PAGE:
In the United States, school networks, or franchises, have become an increasingly robust part of the primary education system. Florida-based KLA Schools, a franchise of 12 schools in four states, exemplify this trend. Likewise, Endeavor Schools, a private network with 13 schools in 6 states, provides pre-school and primary school students with a Montessori curriculum. Another network, KIPP, operates under the public charter school model and works to prepare for college nearly 60,000 students in hard-pressed communities.
As Roberto Ortega, the co-founder of KLA Schools points out, private ‘elementary schools are hard to build in the United States because of the competition with the public and charter models. Real estate is also extremely expensive, particularly in urban locations’. Ortega goes on to explain that these difficult areas are often the ones where additional schooling options are most needed. Creating franchise networks that pool the resources of multiple schools is effective, he claims.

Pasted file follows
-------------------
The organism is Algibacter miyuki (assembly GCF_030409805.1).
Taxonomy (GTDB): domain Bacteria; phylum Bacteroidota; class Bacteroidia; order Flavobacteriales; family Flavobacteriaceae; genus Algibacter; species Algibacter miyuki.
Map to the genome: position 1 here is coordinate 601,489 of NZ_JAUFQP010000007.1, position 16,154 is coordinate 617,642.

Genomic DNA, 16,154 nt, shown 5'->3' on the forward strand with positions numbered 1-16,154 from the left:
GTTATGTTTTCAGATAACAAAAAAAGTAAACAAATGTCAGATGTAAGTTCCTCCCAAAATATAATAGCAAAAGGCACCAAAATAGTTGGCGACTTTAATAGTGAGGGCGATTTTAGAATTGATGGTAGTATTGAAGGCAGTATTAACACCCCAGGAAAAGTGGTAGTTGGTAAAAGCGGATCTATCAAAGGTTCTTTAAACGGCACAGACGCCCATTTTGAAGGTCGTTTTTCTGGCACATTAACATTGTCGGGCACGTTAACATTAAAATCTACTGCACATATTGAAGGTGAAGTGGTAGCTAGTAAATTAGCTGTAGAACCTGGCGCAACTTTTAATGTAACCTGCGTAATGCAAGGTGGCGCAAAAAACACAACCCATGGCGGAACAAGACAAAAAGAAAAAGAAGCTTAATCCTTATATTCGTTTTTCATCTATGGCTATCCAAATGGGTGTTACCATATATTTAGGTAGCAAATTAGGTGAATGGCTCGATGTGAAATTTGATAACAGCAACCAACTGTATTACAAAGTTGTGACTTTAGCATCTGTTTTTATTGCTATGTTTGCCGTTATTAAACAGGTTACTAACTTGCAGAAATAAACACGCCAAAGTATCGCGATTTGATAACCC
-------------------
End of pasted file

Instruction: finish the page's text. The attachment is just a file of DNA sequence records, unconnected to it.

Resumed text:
‘Even though the economic fundamentals seem the same for creating these networks in Latin America, there are relatively few of them in the region,’ says Massimo Mazzone, the founder of CADMUS Academies, a new group of private schools in Honduras. Religious denominations create networks, but they don’t work as single organisations, but rather decentralised branches. Examples of such religious networks include Opus Dei with more than 100 schools, the Jesuits with more than 90 schools, the Salesians with some 50 and the Legionnaires of Christ, who run some 30 schools.
Other important networks in Latin America include Innova Schools and Futura Schools in Peru, and Cognita Schools in Chile and Brazil.
‘The only way to leapfrog and provide better quality education is to personalise it and current technologies are the best way to do it,’ according to Miguel Brechner, President of Uruguay’s Plan Ceibal, the most successful one-to-one teaching initiative in Latin America, replicated in almost every country in the region. In recent decades, though, most governments have been supplying computers, laptops and tablets to classrooms, with mixed results in terms of improving education. But new technologies that have helped shape every sector of the economy will eventually affect elementary schools as well, experts believe.